When it comes to probabilities, we have to understand that there are winners and losers. Even if we have a 99% probability of success on a trade, one percent of those trades will still be losers over a very large pool of occurrences. Let’s say that we reach our true probability over 1000 occurrences. We could expect to see 990 winners and 10 losers. The question is - where will those 10 losers occur? Nobody knows, and that’s the importance of trading small.
Trading small and gathering a large number of occurrences play hand in hand. To put it simply, if we trade small relative to our portfolio size (<5%), we allow ourselves to obtain a larger number of occurrences and lower our portfolio risk per trade. If we have $100,000 and we trade very small and only deploy trades that are 1% of my portfolio, we are looking at a buying power reduction of $1000. This is very small, and puts us in a good position to thrive in the long run. Positions that go against us will not destroy our portfolio when trading this small. On the other hand, if we only have $10,000 and make trades with a buying power reduction of $1000, we’re using 10% of the portfolio per trade, which becomes problematic when we incur losses. Trading small allows us to stay alive when probabilities go against us. Over time, if we trade small we allow ourselves to reach our true probabilities of the trades we route.
With a small number of occurrences, we would consider ourselves lucky if we actually reached our true expected probability. Let’s imagine we placed a trade with an 80% probability of success, and we only allowed ourselves 10 occurrences. To reach our true probability of success, we would have to have exactly 8 winners and 2 losers every time. With this small sample size, it’s too easy to have one trade go awry and alter our results. We could have 5 losers right from the beginning, or 10 winners in a row. Either way, it doesn’t give us a strong case for reaching our true probability.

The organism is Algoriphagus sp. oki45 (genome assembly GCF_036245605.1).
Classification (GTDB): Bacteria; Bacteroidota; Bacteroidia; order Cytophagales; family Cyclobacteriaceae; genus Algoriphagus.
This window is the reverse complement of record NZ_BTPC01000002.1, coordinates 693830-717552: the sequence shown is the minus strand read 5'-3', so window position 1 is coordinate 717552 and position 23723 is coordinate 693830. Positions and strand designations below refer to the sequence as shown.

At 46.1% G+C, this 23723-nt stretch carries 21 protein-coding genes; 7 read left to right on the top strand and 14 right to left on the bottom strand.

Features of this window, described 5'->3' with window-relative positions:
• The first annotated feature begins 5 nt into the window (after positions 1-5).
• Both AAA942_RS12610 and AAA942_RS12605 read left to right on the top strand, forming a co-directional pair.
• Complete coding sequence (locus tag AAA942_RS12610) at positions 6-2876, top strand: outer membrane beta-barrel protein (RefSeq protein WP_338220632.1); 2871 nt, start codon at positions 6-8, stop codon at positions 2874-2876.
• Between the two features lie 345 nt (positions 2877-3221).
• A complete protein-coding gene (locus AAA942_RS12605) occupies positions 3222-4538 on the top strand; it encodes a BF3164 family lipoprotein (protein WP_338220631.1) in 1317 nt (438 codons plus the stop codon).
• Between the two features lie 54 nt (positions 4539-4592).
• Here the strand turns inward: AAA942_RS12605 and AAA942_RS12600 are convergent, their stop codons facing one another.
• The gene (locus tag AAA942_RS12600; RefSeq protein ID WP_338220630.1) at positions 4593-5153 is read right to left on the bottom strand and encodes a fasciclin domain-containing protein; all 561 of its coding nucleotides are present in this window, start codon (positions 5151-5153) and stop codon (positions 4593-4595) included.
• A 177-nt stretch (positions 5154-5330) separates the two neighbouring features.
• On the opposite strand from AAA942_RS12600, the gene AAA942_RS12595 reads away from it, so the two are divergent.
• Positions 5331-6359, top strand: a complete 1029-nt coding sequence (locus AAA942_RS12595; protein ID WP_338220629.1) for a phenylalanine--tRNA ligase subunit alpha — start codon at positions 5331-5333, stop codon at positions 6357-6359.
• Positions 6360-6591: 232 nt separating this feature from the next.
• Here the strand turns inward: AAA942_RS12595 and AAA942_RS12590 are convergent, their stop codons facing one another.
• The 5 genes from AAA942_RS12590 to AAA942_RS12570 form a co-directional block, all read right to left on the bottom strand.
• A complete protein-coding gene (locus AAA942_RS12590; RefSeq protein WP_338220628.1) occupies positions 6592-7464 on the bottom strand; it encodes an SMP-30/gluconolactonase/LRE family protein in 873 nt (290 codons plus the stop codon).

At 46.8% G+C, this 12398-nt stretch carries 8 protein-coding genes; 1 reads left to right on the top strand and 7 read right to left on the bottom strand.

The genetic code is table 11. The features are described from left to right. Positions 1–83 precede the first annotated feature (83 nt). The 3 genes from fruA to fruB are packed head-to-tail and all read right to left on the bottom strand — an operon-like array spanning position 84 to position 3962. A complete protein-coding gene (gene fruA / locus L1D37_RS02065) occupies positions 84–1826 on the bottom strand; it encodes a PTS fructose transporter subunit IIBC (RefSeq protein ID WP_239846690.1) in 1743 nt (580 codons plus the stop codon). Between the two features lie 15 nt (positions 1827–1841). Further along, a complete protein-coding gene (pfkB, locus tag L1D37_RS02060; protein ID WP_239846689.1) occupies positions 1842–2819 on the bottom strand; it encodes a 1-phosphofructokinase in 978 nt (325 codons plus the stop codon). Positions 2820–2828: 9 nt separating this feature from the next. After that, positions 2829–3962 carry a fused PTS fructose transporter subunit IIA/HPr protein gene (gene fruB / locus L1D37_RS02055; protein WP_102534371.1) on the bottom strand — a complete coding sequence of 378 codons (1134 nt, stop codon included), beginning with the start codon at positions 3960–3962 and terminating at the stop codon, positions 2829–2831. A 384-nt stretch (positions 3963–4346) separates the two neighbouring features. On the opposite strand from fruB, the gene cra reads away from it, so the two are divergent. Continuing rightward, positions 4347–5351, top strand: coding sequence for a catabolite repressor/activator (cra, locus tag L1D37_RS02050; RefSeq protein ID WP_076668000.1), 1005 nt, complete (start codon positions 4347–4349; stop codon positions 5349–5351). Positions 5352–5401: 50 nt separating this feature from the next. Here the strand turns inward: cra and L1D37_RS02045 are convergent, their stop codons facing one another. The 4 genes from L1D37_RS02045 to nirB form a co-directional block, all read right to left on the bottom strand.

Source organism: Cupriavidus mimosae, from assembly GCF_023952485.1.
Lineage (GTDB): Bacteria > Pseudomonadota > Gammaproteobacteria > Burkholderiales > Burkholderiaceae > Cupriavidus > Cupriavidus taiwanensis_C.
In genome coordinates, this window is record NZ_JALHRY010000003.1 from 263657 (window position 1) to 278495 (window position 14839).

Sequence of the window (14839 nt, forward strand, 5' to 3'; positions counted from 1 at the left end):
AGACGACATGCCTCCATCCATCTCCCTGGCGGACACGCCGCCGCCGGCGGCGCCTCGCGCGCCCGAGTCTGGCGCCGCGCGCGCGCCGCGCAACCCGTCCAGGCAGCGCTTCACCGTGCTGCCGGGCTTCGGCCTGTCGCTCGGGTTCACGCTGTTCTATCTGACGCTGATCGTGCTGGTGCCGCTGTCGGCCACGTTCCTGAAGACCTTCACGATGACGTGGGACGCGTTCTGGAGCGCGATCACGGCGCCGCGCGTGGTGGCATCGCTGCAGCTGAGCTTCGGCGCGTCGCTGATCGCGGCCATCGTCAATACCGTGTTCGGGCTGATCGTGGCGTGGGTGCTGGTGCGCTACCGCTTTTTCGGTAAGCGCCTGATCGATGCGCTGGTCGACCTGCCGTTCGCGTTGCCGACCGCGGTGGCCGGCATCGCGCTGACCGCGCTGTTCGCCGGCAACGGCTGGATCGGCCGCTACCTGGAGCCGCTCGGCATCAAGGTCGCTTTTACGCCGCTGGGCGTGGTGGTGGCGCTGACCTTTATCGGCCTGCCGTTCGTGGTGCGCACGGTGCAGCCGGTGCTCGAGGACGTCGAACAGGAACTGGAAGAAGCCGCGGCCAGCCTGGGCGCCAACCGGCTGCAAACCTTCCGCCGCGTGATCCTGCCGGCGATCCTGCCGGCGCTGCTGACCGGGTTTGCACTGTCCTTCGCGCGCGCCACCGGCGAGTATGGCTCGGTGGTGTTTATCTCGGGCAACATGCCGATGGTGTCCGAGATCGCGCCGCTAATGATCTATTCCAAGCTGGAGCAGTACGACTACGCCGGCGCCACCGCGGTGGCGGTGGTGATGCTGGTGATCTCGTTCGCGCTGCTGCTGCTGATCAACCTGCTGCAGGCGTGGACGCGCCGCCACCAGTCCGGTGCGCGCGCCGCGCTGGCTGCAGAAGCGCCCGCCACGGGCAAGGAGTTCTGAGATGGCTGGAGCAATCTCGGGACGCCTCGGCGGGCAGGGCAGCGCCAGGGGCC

Over a much larger number of occurrences, however, we would be very surprised if our realized results were far off from our expected probability. Taking that same trade example, if we had 10,000 occurrences, we would expect to see realized success be between 75-85%. The more occurrences we have, the closer we would expect this number to be to 80%.
We need to remember that we are trading in a random environment, and even though we have expected probabilities, it’s going to take some time to realize those results. Trading small, and eventually obtaining a large number of occurrences are two ways we can combat the random acts of the market, and ensure we maintain a proper amount of capital in our account.
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